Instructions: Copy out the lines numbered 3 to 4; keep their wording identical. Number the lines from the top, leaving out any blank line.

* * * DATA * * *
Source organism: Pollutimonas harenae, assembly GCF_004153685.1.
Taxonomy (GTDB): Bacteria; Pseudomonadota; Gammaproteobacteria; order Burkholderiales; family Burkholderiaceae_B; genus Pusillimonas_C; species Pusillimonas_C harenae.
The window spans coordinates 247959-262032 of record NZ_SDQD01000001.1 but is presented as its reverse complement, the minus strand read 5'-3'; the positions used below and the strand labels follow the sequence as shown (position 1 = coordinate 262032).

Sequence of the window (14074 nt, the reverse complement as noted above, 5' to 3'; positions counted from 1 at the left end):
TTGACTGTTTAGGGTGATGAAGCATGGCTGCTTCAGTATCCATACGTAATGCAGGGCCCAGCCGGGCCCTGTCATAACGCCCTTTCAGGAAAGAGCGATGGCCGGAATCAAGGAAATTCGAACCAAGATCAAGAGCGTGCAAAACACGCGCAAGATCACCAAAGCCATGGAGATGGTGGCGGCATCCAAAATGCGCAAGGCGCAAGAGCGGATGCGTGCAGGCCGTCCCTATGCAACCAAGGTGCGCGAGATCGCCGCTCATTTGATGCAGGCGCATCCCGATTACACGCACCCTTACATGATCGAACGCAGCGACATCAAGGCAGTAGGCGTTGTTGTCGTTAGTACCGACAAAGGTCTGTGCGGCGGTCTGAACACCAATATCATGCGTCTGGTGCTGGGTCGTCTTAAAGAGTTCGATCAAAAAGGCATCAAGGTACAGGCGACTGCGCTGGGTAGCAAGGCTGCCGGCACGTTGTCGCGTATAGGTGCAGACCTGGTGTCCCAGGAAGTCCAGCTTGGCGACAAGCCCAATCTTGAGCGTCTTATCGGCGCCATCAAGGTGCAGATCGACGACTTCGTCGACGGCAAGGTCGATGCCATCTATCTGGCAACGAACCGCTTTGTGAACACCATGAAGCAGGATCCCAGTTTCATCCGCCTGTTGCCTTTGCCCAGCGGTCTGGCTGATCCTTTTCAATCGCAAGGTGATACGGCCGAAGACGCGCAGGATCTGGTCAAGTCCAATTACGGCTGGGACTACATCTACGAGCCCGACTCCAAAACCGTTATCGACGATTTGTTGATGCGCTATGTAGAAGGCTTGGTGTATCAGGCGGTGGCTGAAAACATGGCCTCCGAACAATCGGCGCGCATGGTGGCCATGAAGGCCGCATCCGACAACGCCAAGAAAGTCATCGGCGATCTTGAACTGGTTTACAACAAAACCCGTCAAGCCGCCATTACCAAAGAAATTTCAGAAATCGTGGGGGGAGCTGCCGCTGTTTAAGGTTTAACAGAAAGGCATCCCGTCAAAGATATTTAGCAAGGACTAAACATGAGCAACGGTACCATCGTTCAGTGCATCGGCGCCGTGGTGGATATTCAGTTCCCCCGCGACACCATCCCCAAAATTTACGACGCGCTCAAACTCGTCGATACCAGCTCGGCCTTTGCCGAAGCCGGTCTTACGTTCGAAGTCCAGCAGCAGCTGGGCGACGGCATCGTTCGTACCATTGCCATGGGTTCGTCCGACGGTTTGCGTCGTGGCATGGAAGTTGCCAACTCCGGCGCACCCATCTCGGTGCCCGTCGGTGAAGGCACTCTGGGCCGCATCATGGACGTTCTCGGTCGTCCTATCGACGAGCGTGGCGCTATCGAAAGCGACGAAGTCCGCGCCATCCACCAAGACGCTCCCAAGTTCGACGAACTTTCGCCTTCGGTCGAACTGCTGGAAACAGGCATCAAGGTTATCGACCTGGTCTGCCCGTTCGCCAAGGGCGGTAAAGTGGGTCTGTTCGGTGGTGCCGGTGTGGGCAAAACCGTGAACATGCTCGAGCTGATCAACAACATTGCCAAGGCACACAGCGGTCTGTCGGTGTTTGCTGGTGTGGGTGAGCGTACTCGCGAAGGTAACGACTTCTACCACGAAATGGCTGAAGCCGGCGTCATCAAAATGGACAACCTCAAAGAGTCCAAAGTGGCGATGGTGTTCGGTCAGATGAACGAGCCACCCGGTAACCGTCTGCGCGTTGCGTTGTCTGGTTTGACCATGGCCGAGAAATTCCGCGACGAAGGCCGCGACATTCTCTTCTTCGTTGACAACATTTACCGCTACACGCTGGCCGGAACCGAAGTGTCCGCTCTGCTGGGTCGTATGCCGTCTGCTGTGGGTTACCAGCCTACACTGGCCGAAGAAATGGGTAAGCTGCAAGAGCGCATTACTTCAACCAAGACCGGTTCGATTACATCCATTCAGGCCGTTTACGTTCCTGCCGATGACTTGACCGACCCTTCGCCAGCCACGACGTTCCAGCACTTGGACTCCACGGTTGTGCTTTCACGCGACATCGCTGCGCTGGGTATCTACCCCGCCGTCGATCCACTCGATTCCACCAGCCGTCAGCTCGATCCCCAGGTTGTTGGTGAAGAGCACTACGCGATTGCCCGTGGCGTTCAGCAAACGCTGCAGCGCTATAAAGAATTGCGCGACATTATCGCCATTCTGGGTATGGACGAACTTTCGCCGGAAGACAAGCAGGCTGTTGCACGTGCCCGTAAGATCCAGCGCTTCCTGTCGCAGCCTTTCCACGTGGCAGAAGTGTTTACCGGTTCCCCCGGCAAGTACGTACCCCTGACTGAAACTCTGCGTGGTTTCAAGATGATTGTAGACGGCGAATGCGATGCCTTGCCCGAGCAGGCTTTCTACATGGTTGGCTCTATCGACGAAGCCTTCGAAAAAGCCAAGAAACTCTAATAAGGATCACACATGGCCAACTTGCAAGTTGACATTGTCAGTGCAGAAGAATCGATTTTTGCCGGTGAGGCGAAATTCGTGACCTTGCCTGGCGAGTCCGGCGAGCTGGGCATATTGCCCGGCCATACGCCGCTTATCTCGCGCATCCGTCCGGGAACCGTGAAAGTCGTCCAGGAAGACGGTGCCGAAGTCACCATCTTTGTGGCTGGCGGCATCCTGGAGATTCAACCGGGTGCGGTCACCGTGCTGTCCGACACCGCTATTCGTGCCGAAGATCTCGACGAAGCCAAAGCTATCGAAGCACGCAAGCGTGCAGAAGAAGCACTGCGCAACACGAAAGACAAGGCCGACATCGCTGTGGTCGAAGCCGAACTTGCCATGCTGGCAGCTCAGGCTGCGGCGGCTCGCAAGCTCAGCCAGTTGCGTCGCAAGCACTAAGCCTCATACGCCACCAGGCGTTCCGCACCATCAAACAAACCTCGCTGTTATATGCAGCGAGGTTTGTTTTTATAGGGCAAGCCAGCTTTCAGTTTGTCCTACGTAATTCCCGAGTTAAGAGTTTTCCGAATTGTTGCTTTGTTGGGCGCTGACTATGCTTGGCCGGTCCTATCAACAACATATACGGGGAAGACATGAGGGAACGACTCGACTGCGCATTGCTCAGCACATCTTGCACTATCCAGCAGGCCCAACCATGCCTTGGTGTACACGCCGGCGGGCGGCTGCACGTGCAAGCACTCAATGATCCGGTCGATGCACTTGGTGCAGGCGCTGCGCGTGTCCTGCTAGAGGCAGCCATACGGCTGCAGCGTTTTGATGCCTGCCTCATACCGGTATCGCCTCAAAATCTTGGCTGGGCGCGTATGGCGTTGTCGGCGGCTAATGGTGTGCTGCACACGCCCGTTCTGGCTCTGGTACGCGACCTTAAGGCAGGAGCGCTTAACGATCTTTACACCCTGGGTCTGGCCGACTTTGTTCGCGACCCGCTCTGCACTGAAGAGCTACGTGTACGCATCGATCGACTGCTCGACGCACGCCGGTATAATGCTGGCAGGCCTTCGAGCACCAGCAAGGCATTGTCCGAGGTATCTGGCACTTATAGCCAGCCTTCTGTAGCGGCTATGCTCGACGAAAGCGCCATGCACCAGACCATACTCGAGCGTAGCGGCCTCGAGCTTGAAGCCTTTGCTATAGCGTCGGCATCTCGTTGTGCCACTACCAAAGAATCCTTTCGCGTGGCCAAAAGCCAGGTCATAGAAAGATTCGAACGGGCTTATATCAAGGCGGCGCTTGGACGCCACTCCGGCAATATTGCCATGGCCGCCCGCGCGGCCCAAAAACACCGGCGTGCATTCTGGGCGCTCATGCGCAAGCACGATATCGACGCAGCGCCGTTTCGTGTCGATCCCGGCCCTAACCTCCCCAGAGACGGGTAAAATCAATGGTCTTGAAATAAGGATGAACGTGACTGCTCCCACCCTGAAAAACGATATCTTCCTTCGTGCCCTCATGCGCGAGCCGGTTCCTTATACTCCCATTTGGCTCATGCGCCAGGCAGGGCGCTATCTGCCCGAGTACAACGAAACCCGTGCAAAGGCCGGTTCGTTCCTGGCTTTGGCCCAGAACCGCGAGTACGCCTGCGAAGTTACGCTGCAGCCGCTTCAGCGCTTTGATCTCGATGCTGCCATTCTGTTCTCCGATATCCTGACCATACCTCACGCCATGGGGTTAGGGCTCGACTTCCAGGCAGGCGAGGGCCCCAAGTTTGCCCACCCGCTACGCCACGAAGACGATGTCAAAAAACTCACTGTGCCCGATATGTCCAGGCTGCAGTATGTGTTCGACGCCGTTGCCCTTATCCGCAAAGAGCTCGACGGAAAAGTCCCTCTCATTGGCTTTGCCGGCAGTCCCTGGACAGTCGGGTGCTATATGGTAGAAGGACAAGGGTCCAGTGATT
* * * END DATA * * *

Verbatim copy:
The window spans coordinates 247959-262032 of record NZ_SDQD01000001.1 but is presented as its reverse complement, the minus strand read 5'-3'; the positions used below and the strand labels follow the sequence as shown (position 1 = coordinate 262032).

Sequence of the window (14074 nt, the reverse complement as noted above, 5' to 3'; positions counted from 1 at the left end):